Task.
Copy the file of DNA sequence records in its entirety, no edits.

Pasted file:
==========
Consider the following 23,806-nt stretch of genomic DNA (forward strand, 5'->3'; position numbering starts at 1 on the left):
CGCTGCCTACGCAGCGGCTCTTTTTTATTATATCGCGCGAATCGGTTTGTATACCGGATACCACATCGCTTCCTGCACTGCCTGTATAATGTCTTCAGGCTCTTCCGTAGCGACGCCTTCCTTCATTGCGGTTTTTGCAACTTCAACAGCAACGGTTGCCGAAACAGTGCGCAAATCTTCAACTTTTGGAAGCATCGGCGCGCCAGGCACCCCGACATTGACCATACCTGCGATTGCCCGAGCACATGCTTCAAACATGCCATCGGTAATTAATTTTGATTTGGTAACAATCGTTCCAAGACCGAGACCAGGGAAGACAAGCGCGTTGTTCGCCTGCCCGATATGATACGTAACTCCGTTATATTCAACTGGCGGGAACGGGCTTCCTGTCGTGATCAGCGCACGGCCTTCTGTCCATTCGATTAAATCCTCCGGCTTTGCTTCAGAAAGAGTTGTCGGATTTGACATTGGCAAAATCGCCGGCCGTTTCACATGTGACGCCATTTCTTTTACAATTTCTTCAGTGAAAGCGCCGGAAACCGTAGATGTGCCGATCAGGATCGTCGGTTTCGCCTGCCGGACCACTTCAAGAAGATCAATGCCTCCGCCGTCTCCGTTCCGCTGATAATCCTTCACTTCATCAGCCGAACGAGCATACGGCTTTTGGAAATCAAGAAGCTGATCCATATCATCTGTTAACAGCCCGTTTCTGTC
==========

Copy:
Consider the following 23,806-nt stretch of genomic DNA (forward strand, 5'->3'; position numbering starts at 1 on the left):
CGCTGCCTACGCAGCGGCTCTTTTTTATTATATCGCGCGAATCGGTTTGTATACCGGATACCACATCGCTTCCTGCACTGCCTGTATAATGTCTTCAGGCTCTTCCGTAGCGACGCCTTCCTTCATTGCGGTTTTTGCAACTTCAACAGCAACGGTTGCCGAAACAGTGCGCAAATCTTCAACTTTTGGAAGCATCGGCGCGCCAGGCACCCCGACATTGACCATACCTGCGATTGCCCGAGCACATGCTTCAAACATGCCATCGGTAATTAATTTTGATTTGGTAACAATCGTTCCAAGACCGAGACCAGGGAAGACAAGCGCGTTGTTCGCCTGCCCGATATGATACGTAACTCCGTTATATTCAACTGGCGGGAACGGGCTTCCTGTCGTGATCAGCGCACGGCCTTCTGTCCATTCGATTAAATCCTCCGGCTTTGCTTCAGAAAGAGTTGTCGGATTTGACATTGGCAAAATCGCCGGCCGTTTCACATGTGACGCCATTTCTTTTACAATTTCTTCAGTGAAAGCGCCGGAAACCGTAGATGTGCCGATCAGGATCGTCGGTTTCGCCTGCCGGACCACTTCAAGAAGATCAATGCCTCCGCCGTCTCCGTTCCGCTGATAATCCTTCACTTCATCAGCCGAACGAGCATACGGCTTTTGGAAATCAAGAAGCTGATCCATATCATCTGTTAACAGCCCGTTTCTGTC